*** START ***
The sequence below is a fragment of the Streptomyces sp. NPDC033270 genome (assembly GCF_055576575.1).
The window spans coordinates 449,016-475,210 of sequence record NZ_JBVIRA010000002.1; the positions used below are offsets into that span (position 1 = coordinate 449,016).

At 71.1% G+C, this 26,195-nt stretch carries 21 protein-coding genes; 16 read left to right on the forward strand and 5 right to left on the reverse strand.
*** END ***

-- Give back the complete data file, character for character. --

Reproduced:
The sequence below is a fragment of the Streptomyces sp. NPDC033270 genome (assembly GCF_055576575.1).
The window spans coordinates 449,016-475,210 of sequence record NZ_JBVIRA010000002.1; the positions used below are offsets into that span (position 1 = coordinate 449,016).

At 71.1% G+C, this 26,195-nt stretch carries 21 protein-coding genes; 16 read left to right on the forward strand and 5 right to left on the reverse strand.